About 4 years ago, I received a call from a landowner in Hampden about a possible donation of some land next to Laughing Brook Wildlife Sanctuary. We talked about the process and the costs involved. It was helpful information for the landowner to have, though not the right time for him to act. In the middle of March this year, I got another call—it was the right time!
Springing into Action
Despite the challenges of working from home, with limited ability to travel and do site visits, the landowner and Mass Audubon agreed on a donation of seven acres, leaving him with his house on three acres.
Mass Audubon liked the property because of its location next to Laughing Brook, the buffer it provides between a residential neighborhood and a nature trail, and its ecological significance with Prime Forest, and Priority Habitat for rare and endangered species. The property will provide a place for the wildlife of Massachusetts to adapt to climate change.
Covid-19 Causes Concern
We agreed to try our best to close before the end of June. There was scant time to get a survey plan and prepare deeds. We had to move quickly, but the landowner who had been so responsive and helpful was suddenly silent. Time was ticking away, and the ability to close before June 30 was fast disappearing.
I was concerned about the landowner because the silence seemed so abrupt and it was spring 2020 with the threat of Covid-19 always in the back of our minds. I was relieved to finally hear that while the landowner had been in the hospital, the reasons were not related to the virus and had been remedied.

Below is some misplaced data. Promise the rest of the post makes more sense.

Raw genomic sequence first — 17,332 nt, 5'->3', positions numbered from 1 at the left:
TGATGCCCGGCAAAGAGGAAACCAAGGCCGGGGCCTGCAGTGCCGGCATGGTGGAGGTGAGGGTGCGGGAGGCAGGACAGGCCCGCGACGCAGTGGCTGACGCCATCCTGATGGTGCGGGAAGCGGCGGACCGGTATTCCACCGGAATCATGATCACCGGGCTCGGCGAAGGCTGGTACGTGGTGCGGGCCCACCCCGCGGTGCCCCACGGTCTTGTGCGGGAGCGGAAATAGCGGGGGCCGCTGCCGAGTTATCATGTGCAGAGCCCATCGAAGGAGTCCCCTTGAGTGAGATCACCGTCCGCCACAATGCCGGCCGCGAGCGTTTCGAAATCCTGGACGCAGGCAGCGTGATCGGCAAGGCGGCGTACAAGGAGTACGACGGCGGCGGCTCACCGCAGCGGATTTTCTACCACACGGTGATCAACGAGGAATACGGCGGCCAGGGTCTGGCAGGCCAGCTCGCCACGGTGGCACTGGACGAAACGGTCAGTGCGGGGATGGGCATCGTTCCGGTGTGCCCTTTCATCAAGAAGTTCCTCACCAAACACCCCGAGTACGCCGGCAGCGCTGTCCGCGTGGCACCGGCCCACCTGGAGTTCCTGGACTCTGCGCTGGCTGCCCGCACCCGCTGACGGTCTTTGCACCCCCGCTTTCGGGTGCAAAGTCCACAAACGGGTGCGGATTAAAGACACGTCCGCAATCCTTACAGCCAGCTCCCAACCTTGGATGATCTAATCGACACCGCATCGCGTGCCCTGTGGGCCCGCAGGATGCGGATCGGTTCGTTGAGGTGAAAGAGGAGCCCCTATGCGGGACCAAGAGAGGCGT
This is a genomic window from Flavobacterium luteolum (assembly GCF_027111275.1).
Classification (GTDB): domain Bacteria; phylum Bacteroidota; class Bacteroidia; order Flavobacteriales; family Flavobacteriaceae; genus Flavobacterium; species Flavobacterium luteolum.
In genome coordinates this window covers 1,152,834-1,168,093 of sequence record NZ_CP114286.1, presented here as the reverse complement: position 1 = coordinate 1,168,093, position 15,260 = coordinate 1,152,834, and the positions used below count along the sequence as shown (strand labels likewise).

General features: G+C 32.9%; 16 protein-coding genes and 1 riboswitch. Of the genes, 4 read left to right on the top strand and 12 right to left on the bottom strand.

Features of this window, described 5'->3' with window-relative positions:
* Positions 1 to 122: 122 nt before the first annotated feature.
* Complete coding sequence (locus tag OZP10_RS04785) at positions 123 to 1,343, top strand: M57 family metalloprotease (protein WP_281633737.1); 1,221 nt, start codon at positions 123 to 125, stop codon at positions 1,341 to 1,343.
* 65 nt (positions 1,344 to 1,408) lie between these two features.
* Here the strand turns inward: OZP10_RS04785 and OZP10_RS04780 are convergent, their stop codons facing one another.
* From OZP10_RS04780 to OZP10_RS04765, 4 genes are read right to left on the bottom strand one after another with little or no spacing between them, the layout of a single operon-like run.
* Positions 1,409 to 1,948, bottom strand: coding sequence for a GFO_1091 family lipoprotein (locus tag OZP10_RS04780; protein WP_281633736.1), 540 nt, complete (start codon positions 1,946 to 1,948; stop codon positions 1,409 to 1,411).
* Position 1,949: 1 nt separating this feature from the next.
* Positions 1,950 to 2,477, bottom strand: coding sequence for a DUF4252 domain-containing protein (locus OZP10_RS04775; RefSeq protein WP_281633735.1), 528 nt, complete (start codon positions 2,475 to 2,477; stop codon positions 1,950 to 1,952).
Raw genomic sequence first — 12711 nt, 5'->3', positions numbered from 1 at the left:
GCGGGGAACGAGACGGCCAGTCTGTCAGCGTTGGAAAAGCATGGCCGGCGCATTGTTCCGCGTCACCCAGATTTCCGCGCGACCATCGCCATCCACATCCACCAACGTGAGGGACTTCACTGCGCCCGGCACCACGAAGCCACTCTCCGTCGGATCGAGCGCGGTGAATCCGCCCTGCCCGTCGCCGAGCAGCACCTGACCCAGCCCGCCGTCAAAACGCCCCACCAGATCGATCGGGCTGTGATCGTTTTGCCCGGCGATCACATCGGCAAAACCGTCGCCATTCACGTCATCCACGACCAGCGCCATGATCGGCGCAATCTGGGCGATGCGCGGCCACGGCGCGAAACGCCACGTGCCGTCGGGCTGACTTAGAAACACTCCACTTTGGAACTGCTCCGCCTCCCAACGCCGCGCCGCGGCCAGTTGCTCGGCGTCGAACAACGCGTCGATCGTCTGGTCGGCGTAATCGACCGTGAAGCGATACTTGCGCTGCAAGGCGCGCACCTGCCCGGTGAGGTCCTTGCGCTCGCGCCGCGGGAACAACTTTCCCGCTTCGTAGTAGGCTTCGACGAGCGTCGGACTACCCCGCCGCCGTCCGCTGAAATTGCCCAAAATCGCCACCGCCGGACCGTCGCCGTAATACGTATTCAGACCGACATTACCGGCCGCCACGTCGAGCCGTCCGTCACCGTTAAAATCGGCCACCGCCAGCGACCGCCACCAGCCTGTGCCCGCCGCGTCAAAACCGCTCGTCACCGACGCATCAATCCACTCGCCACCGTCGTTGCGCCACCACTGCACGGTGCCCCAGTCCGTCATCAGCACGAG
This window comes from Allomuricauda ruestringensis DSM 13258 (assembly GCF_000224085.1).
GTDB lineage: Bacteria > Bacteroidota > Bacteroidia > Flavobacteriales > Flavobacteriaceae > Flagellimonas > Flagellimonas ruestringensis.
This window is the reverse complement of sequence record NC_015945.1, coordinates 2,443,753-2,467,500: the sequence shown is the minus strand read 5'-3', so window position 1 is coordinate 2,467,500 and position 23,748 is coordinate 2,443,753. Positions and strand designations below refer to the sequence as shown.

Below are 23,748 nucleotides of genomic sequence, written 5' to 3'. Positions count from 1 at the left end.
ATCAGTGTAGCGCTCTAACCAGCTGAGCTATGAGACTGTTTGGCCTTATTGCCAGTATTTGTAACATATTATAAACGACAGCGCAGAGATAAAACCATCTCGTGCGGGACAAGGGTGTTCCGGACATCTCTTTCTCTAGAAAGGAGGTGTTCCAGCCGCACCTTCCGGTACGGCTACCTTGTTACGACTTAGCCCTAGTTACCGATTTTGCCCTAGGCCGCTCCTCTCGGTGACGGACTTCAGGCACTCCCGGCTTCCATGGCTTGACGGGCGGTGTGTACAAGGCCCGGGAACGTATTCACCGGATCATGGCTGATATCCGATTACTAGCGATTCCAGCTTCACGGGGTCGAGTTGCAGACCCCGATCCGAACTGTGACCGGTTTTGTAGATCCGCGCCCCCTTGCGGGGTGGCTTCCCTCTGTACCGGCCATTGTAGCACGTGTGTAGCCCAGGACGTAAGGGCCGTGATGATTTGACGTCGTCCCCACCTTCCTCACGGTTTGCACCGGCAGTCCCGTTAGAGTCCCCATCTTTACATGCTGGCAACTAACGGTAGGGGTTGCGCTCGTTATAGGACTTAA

Back on Track
We were back on track with scarcely a month to go, and we needed an approved subdivision plan. The Hampden Planning Board had not had a meeting in a couple of months. I pleaded with the Planning Board Administrative Assistant. She let me know when the Board agreed to meet on June 24.
Meanwhile, I overnighted documents to the landowner— deeds and affidavits and a closing statement for signature. Signature in front of a notary! Another hurdle, but fortunately, a kindly notary met with our donor and witnessed the signings as required. A self-addressed stamped envelope came back to me in a couple of days with all the original signed, witnessed documents.
One Last Step
Back to the Plan — I tuned into Zoom at the appointed time on June 24 for the Planning Board meeting, explained the reason for the subdivision, and the Board approved the Plan. Now to get it recorded!
I picked up the signed copy, left for me by the Board Administrative Assistant in the Town Hall foyer (no contact), and sent it overnight mail to the Hampden County Registry of Deeds (no “in person” visits permitted there, no electronic recording, and certainly no “curbside” pickups!!) Finally, I provided the original deeds to our attorney for electronic recording as soon as the Plan was on record. All was completed with two days in June to spare.
Thanks to the cooperation and help of the Hampden Township Planning Board, the Hampden County Registry of Deeds, the notary, the lawyer, and the landowner, a special 7 acres of land has now been added to Laughing Brook Wildlife Sanctuary. The landowner, who wants to remain anonymous, is “very much interested in wildlife preservation and a believer in Audubon’s mission.” Mass Audubon is fortunate to have such dedicated supporters helping to protect the nature of Massachusetts for people and for wildlife.
-Kate Buttolph, Land Protection Specialist